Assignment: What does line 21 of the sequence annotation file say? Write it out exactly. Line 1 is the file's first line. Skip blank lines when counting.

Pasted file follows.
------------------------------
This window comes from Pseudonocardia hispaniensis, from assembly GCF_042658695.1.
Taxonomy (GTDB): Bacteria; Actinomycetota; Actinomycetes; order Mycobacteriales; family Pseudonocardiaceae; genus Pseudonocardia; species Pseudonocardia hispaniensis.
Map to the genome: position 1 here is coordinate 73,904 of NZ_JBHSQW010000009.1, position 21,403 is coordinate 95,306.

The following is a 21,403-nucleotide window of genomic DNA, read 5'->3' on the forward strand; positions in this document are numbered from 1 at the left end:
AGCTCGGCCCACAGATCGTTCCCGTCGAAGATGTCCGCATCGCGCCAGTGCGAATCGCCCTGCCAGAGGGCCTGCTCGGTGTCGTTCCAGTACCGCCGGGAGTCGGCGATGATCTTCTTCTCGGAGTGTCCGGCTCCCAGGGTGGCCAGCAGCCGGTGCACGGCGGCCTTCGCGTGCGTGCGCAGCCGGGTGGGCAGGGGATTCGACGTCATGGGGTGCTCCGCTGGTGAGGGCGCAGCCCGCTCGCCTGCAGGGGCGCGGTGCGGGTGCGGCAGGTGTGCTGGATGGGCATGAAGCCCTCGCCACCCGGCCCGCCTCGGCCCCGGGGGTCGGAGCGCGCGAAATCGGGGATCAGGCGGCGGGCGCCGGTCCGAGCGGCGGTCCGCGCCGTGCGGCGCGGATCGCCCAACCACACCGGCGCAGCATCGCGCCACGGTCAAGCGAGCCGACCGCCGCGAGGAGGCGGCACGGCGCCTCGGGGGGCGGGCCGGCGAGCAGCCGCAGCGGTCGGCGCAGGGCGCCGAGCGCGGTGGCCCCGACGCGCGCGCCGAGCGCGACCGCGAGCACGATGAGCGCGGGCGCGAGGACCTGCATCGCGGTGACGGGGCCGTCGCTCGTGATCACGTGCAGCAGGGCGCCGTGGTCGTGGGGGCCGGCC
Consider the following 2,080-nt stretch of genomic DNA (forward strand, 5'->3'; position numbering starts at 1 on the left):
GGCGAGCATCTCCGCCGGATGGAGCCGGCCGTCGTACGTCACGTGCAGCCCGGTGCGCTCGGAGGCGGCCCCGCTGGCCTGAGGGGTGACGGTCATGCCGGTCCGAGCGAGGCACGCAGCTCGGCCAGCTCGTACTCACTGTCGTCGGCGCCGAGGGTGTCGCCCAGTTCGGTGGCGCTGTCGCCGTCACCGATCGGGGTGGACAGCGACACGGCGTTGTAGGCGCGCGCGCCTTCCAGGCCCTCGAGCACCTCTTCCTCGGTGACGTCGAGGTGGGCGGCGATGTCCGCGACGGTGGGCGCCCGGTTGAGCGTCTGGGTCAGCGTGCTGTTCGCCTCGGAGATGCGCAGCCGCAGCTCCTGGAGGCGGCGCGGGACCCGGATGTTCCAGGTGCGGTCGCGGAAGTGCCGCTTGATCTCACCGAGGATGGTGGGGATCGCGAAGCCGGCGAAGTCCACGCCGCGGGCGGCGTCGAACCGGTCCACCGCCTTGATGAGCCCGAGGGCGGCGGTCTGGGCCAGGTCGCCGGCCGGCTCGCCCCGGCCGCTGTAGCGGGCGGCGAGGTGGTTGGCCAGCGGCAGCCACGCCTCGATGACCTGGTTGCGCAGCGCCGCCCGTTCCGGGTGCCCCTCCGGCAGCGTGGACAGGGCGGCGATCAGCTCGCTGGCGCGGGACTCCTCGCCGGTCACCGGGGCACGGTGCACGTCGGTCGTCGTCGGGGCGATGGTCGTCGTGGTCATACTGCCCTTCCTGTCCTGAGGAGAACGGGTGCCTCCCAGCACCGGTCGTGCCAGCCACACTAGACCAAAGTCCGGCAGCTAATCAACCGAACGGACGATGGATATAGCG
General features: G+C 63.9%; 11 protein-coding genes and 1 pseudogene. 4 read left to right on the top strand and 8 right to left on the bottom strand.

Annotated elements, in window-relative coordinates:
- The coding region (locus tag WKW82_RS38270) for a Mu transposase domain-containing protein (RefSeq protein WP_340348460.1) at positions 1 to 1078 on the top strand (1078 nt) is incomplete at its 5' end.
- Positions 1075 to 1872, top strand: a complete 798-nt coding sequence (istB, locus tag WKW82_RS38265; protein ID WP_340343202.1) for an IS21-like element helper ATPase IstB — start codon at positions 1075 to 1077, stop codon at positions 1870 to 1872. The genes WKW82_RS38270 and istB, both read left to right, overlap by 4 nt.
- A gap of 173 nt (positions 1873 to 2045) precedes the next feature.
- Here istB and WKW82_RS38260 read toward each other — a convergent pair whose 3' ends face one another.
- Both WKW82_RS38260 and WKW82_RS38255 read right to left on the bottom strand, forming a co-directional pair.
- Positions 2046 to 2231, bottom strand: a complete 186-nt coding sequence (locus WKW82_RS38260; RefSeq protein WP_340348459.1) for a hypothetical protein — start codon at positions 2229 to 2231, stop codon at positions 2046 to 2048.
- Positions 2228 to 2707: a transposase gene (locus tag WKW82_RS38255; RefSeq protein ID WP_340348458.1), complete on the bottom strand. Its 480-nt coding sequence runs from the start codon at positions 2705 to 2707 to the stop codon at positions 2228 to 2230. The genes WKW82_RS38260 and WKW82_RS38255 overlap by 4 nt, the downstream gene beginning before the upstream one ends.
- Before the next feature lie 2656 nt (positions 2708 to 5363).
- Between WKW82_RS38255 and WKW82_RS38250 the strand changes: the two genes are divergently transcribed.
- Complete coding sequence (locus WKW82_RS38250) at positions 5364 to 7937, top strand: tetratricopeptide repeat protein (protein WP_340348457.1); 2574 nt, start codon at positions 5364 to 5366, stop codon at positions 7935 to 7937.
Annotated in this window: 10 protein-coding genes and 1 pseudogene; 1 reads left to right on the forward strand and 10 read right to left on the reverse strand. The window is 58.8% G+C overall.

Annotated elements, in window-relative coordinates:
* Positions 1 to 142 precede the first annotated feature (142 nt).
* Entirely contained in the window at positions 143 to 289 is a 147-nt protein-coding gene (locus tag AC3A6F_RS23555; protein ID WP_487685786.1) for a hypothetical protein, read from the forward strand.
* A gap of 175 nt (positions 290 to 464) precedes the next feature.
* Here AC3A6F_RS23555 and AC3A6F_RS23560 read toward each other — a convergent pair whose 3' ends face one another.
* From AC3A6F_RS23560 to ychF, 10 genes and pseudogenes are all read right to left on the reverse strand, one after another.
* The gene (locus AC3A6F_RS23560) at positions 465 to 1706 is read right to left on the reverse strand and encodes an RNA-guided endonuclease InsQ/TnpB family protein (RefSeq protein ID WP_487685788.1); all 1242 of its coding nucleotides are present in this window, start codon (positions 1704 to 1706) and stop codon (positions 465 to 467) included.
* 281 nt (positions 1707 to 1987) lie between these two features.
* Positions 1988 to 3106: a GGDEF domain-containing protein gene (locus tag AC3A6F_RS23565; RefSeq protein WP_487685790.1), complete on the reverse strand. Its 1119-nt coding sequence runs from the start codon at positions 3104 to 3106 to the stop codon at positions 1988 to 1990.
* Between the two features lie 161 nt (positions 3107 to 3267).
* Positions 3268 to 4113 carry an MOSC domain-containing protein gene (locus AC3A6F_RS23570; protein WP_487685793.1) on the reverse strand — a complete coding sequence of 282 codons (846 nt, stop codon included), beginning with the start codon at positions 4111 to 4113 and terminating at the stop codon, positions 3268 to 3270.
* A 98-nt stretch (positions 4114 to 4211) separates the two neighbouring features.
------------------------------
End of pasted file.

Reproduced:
Annotated elements, in window-relative coordinates: